Before the first date Petra already knows how futile it all is. She is aware of how inadequate she looks, standing half-undressed in the middle of her room, three or four discarded dresses at her feet. Last night, unable to sleep, she visualised herself sitting opposite Hans. She could picture everything. The Café Olympia in the late afternoon. The cold lemonade they’d drink from tall, old-fashioned tumblers. Their knees casually touching beneath the marble table – as if by accident. The bittersweet taste of sour cherry cake. And again: herself sitting with Hans. It was a flat, quietly impenetrable vision, like a page torn from a foreign magazine. They don’t know each other so well. What would they say? Picking up a green dress from the floor, Petra is overcome by a feeling of great weariness. She knows all is hopeless in this world, unquestionably doomed from the very start. Yet she still wants to go – to find out what being in the world is like.
The place is west Berlin, the year 1971.
Petra has lived alone in her grandmother’s flat for three months now – long enough to cram the tiny icebox with cream cakes and jars of marmalade and pretend the place is her very own. Her grandmother is dying and Petra dreams of love. When Petra dreams she forgets her grandma’s wasted body, her thin hands lying so still and unfamiliar on the hospital coverlet, so tiny in Petra’s plump, strong hands. Sometimes one whole week passes without her visiting the ward. Her exams are over now. The summer vacation has begun and Petra lives in some sort of perpetual stupor. She can barely tell the nights from the days. The sun seems to hardly ever set on the city. She absently pets the cat, reads inane detective stories she immediately forgets, and stuffs herself with sugary, heavy things. She thinks of Hans in abstract terms. His name has become a symbol for something else, for another reality – a promise of escape.
During the university year Hans and Petra hardly spoke. When they happened to cross paths in the narrow corridors of the Institute they made sure their bodies wouldn’t brush. They were so attracted to one another that they intuitively stayed far apart. It is a well-known chemical phenomenon: attraction creates repulsion.
When Hans asked Petra for a date he wasn’t expecting her to accept – yet she did. She remembered the Café Olympia from her childhood. The soft banquettes, the aura of unreality clinging to the heavy furniture, the uneven, dusty mirrors where one’s reflection appears blurred, softly distorted. Something about the café made her think of the hazy years before the war. Of course, Petra is far too young to remember the war. Yet she heard so much about it that sometimes she can almost feel its taste, cold and metallic, in her mouth.
Petra loves her grandma. She loves her infinitely more than any of the students of the Institute, any of her friends. She loves her more even than the parents and the younger sister she left behind in the countryside. Yet Petra needs to forget how much she loves her grandma. She has to try and bury the knowledge of their special bond. She goes and sees her less and less often. This way she can pretend her grandmother is not really dying, not lying almost completely paralysed on her hospital bed – growing increasingly faint and transparent as the days go by, disappearing.
At the chemist’s Petra has purchased a small bottle of rose-scented cologne and a tube of pink lipstick. She owns very few cosmetics. For her seventeenth birthday a friend gave her a palette of eyeshadow colours – all the shades neatly arranged in a rainbow. Sometimes she opens the box and gazes at the colours, never thinking of applying them to her skin.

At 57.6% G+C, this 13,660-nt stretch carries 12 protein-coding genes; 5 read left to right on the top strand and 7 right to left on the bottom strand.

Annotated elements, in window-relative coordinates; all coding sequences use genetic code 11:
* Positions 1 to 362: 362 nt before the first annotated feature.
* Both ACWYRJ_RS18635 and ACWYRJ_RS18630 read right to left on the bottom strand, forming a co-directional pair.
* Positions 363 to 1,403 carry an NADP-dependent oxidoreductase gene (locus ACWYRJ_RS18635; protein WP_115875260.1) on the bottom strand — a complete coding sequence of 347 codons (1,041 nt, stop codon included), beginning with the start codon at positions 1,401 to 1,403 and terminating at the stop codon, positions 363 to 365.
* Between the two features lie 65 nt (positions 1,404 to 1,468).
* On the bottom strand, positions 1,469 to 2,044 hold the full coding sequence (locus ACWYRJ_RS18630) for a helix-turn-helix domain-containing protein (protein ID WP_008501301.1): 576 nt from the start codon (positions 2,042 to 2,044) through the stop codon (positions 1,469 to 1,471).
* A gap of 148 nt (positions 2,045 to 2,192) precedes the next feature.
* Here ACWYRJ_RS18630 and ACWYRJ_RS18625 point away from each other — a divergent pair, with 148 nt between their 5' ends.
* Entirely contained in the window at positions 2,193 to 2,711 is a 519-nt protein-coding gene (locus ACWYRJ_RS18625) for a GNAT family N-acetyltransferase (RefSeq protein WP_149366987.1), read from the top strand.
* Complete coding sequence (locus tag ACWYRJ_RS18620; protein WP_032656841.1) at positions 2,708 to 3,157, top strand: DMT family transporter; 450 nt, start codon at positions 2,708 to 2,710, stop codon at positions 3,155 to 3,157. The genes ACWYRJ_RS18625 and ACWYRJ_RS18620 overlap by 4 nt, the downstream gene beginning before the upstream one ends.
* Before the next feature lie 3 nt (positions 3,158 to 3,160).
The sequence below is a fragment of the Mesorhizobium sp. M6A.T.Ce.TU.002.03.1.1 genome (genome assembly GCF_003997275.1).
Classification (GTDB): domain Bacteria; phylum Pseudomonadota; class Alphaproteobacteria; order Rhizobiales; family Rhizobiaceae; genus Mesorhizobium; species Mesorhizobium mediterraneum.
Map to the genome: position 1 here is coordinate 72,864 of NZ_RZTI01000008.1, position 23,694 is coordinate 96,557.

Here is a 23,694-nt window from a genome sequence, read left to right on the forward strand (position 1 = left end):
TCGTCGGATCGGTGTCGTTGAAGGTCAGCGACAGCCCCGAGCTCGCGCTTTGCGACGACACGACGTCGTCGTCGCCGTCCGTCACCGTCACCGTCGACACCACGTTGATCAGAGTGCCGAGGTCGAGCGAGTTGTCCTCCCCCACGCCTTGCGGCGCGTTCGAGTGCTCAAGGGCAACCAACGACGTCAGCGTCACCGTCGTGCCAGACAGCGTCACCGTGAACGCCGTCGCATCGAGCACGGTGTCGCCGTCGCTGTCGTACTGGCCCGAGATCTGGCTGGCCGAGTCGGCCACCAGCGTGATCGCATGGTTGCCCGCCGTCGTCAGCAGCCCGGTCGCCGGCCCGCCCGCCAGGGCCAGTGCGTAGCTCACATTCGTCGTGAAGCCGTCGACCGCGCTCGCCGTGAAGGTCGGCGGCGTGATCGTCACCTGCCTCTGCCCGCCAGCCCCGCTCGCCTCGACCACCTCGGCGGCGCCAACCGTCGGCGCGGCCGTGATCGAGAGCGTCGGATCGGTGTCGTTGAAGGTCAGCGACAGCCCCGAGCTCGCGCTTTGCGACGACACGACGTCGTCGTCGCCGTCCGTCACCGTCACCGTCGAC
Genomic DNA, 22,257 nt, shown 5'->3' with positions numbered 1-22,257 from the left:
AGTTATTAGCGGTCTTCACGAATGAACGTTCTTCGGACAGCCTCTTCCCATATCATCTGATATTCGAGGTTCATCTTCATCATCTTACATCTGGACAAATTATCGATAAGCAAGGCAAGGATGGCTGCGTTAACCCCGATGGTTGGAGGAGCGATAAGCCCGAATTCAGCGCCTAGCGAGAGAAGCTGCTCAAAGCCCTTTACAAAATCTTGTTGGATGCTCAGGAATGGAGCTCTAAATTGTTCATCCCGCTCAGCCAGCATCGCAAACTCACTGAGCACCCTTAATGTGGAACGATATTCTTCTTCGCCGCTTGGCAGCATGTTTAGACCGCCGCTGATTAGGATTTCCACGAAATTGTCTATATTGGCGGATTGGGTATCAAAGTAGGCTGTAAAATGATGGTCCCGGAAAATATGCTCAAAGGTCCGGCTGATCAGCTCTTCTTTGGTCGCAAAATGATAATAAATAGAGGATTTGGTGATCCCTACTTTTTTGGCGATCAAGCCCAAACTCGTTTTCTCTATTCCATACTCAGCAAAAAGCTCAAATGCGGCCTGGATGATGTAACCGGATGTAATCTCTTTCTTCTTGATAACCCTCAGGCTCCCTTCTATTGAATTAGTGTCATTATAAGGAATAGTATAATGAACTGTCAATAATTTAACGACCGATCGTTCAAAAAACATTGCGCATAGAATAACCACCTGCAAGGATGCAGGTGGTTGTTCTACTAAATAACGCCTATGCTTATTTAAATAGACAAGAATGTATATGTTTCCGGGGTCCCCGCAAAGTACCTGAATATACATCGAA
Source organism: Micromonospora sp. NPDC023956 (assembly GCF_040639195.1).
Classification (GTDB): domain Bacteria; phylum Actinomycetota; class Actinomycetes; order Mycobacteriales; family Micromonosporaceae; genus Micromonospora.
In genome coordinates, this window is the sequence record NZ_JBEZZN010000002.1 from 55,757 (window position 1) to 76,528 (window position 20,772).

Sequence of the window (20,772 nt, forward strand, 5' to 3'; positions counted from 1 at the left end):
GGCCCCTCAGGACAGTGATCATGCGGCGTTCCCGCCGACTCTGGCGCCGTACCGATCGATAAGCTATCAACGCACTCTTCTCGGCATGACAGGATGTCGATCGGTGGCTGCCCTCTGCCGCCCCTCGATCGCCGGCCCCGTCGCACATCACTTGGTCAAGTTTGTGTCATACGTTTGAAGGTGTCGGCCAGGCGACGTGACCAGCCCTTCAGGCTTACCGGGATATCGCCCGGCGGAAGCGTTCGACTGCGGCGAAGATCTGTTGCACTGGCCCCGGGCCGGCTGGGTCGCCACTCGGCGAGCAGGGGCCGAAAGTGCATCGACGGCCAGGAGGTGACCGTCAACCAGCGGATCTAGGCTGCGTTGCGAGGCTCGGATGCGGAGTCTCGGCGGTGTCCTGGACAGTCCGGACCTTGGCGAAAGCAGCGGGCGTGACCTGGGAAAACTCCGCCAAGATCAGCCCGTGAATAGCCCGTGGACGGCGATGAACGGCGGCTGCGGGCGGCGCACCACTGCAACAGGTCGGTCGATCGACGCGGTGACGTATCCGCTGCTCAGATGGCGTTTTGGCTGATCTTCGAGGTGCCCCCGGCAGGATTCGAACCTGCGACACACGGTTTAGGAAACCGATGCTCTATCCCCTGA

Hans noticed months ago how intently she’d listen to the professor’s words, how diligently she visited the library straight after the lecture was over. He often sat behind her during classes – daydreaming, staring at her milky white neck, imagining the softness of her skin. What it would be like to hold her.
He’s been half in love with her for months. But he’s hardly given to sentimentalism. Hans is a dark-eyed, handsome student of twenty, filled with the petulant callousness, arrogance and misogyny so common amongst young men, in those years. He has decided he wanted to make love to as many beautiful women as possible: he thinks it is what life is for. He coarsely thinks of sex as some kind of superior goal.
Petra doesn’t know any of this. She unsuspectedly washes her hair in the bathroom sink and gathers it in one long thick braid. She often wears it that way. Now she is thinking – should she perhaps let it down? Isn’t the braid too forbiddingly austere, or too much like a schoolgirl’s compulsory plait? She looks at herself doubtfully, disapprovingly, in the mirror of the medicine cabinet.
She wonders whether Hans will kiss her. Whether she should wear the newly acquired lipstick. She vaguely wonders, too, what she will say if he asks her back to his lodgings. She cannot invite him to her grandma’s apartment. It is impossible. Physical love is still unreal to Petra. She has had so few experiences of sex – most of them furtive and unpleasant.
Her grandma has often warned her against the brutality of men. How they were pigs – all of them.
Petra holds up the crumpled green dress to her chest. Somewhere in another part of the city her grandma is dying but Petra is getting ready for her date. She puts on the dress with gentle, unhurried determination – as one slips into a fate. Petra is irresistibly sinking, or perhaps something – she doesn’t know what exactly – is slowly sinking or giving way within her. The girl she has been is soon to disappear.
Elodie A. Roy is a French-born writer living in Newcastle upon Tyne, England. Her short stories and essays have appeared in journals including The Stinging Fly, The Oxonian Review, The Drouth, and Scrawl Place. As a cultural theorist, she’s the author of two nonfiction academic books.